Most of us realize pretty soon after we get sober that alcohol was never really the true problem. That in fact, it was life that was the problem. Newly sober, we have the challenge of living life without the crutch of alcohol.
We need tools and the instructions on how to use those tools, but most of all we need each other. This path cannot be walked alone. Ask around, many have tried, it never ends well.
Healthy sobriety is about connection and living our truth.
Eventually, if we stick with it, sobriety becomes our ‘new normal’ and our old life seems like it belonged to a different person.
The challenges don’t stop when we get sober, in fact, most of us have lots of learning and growth opportunities to grapple with that we postponed because of our drinking. Like developing emotional intelligence for instance and responding to our feelings in a healthy manner, not a destructive one. Creating balance in our lives where we used to have chaos.
Yep, balance is essential to healthy recovery.
Just because I have balance today does not mean I will have it tomorrow.
I have to work at balance in my life especially now that I’m a mother.
I wouldn’t say that my recovery was easy, it wasn’t, but it was certainly easier than drinking and using. I had a major crisis at about 3 years sober because of a relationship (dating disaster hell) and a few more speed bumps along the way. But I found that as long as I continued to stay connected and use the tools I was given I was able to learn and grow through each challenge.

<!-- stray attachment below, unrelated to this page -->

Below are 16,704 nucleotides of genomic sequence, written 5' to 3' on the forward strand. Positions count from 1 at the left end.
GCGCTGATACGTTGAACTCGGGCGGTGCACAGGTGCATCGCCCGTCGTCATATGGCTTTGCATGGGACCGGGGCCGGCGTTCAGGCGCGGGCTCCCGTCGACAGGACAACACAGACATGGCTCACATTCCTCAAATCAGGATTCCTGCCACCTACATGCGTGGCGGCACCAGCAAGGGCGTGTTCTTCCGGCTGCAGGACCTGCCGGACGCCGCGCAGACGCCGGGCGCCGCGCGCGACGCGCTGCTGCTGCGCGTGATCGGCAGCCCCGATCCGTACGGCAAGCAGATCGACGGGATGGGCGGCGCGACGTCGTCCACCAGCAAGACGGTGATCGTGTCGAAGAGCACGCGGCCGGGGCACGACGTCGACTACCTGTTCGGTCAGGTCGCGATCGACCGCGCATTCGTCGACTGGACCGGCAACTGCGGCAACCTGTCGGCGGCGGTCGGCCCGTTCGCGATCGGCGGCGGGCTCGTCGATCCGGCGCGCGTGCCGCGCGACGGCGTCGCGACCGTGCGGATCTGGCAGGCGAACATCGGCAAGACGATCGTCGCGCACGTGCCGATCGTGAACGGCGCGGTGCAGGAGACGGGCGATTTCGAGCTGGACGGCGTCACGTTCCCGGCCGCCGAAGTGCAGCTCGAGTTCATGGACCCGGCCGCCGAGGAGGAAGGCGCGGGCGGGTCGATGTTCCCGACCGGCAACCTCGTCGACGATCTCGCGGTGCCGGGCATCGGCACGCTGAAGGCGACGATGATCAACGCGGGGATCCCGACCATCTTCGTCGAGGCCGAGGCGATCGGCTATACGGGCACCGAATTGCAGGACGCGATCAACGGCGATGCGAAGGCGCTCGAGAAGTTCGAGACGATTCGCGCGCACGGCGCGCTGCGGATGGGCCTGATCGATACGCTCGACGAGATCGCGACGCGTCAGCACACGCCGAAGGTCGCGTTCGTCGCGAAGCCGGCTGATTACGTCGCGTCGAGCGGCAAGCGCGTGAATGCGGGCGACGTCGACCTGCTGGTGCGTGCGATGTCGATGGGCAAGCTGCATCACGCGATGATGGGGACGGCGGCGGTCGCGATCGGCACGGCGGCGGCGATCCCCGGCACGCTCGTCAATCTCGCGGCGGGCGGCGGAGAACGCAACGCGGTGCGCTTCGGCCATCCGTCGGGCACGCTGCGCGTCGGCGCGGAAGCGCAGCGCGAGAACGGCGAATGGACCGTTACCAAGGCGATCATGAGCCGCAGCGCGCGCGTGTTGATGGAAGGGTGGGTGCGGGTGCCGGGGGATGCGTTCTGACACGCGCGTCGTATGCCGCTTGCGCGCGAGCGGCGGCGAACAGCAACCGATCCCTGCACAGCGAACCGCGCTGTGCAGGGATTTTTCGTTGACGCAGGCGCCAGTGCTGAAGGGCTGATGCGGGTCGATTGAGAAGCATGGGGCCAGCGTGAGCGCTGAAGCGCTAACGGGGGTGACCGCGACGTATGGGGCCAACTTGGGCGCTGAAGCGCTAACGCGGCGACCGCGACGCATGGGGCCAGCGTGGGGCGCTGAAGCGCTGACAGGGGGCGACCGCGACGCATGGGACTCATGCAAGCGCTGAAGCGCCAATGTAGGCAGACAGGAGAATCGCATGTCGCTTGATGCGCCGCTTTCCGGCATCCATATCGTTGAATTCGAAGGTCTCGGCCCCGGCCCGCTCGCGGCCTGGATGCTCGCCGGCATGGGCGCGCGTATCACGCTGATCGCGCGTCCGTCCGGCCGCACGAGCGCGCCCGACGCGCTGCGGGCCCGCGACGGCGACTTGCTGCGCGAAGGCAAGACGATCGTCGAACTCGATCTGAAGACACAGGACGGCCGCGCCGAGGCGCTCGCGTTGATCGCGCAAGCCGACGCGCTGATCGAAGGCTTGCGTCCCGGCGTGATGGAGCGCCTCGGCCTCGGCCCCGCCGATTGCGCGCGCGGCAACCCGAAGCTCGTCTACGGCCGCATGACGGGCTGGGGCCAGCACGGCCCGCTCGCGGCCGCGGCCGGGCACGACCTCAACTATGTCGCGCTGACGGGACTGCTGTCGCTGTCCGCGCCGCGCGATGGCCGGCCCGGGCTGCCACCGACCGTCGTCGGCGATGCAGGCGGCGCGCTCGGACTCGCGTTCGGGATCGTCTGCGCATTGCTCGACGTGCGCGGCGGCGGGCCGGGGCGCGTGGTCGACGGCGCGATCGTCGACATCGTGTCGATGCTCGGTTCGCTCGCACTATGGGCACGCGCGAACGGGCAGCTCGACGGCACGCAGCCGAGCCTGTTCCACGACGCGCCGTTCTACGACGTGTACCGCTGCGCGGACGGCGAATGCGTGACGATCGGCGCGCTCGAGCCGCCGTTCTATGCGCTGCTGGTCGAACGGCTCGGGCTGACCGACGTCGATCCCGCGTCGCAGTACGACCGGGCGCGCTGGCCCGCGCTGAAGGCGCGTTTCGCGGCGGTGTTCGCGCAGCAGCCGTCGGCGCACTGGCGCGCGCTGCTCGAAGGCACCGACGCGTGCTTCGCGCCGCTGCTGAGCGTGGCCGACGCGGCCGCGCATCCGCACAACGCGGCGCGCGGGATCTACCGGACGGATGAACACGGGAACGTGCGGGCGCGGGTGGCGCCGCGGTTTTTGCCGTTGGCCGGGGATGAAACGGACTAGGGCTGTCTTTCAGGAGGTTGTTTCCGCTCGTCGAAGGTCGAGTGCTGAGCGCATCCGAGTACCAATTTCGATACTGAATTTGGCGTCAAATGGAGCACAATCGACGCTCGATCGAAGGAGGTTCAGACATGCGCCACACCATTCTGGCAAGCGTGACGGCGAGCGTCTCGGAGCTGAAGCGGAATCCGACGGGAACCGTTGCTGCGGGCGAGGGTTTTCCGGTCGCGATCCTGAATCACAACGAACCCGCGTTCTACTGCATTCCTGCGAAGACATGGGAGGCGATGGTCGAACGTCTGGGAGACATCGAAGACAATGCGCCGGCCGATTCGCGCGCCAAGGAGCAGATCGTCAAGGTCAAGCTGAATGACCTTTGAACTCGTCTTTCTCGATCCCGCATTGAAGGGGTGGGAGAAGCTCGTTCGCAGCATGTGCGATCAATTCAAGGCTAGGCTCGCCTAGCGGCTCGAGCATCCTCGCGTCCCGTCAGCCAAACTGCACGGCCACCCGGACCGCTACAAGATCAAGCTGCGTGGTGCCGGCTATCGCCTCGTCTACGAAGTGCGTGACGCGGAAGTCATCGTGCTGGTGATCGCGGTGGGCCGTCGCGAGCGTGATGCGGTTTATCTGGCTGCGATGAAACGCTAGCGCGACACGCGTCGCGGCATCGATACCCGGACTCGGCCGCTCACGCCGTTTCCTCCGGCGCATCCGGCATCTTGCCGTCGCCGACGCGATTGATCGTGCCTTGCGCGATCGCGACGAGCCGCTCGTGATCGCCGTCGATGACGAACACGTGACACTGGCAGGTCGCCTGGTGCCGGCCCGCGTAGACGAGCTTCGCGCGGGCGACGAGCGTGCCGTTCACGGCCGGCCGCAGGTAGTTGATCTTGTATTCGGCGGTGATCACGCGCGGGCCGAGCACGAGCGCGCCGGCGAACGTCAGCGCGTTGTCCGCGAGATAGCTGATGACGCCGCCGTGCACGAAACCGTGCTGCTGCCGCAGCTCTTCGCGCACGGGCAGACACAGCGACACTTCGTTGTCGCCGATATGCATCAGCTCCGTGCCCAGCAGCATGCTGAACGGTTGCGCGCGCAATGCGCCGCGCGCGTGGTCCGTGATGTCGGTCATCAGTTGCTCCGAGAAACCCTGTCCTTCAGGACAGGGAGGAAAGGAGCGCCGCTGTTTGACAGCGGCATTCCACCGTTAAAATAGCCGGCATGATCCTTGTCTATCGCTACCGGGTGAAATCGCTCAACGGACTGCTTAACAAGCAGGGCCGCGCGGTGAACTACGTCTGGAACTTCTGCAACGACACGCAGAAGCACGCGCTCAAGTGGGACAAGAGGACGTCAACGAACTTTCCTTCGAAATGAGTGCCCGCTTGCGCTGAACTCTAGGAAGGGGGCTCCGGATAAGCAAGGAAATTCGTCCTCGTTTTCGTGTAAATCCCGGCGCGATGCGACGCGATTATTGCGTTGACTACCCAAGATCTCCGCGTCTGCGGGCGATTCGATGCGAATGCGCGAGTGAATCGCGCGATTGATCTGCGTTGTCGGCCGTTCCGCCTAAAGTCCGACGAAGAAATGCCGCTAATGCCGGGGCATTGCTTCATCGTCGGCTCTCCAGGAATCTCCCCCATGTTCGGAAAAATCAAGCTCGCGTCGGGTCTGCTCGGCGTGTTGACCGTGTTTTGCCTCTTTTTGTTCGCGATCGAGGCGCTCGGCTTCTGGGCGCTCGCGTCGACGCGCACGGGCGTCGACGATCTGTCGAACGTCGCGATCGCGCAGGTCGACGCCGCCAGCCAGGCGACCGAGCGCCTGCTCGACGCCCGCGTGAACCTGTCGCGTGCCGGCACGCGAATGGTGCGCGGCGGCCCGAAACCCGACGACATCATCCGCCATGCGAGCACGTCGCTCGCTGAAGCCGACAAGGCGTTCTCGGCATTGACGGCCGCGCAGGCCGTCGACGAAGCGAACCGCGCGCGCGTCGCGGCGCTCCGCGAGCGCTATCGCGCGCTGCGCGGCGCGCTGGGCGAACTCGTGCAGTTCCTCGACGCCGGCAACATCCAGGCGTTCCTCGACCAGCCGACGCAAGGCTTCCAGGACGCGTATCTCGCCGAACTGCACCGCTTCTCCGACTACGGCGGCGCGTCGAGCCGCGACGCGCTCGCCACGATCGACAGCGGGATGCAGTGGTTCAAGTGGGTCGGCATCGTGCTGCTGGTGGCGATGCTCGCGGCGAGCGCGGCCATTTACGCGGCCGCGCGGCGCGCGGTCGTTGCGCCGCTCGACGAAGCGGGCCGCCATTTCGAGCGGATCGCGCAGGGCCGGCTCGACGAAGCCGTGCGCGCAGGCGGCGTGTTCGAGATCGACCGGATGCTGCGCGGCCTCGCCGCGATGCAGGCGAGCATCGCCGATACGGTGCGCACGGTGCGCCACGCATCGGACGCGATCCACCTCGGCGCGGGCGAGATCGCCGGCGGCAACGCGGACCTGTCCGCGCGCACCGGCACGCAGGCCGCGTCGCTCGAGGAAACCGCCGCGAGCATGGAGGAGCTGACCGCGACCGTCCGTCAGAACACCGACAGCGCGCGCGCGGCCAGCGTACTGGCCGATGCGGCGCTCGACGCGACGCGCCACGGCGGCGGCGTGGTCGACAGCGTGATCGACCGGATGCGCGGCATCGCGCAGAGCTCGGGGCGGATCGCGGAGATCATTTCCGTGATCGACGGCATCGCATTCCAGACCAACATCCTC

I was 12 years sober when I had a baby, so I had some solid sobriety under my belt. However becoming a mother was an enormous learning curve. I didn’t sleep for a year. My son is now 5 and I have another son who is 2. I can’t remember what it’s like to feel properly rested. I look back at my old life and actually feel embarrassed at ever complaining I was tired before.
Exhaustion became my ‘new normal’.
All I did for the first year of motherhood was look after my darling one whilst trying to remember to shower occasionally. I didn’t use any of my recovery tools because I didn’t think I needed to. I wasn’t doing a whole lot, I certainly wasn’t getting resentments and I adored my baby beyond anything so I just cruised for a while.
Then came a speed bump. It was a big one.
My son was about 15 months old when I realized I just didn’t feel right in myself. People were starting to annoy me and I was withdrawing from my husband. I was exhausted, nothing else mattered except sleeping and taking care of my son.
Despite my exhaustion, I had to find some internal strength to do what I’ve always done; to take care of myself spiritually and emotionally. Even bone crunching exhaustion wasn’t a good enough excuse.
My mind is insidious like that, it will still look for reasons to not do the things that are good for me. It will always try and find the easier option.
But there is not easier option for someone like me.
I wasn’t close to taking a drink, but I know the pathway to drinking and I had stepped on it. Maybe I’d have stayed a dry drunk for years, who knows?
But there’s no way I want to find out.
My sons deserve a sober mother, but they also deserve an emotionally healthy and spiritually fit mother too. Becasue there’s so much more to staying sober than just not drinking.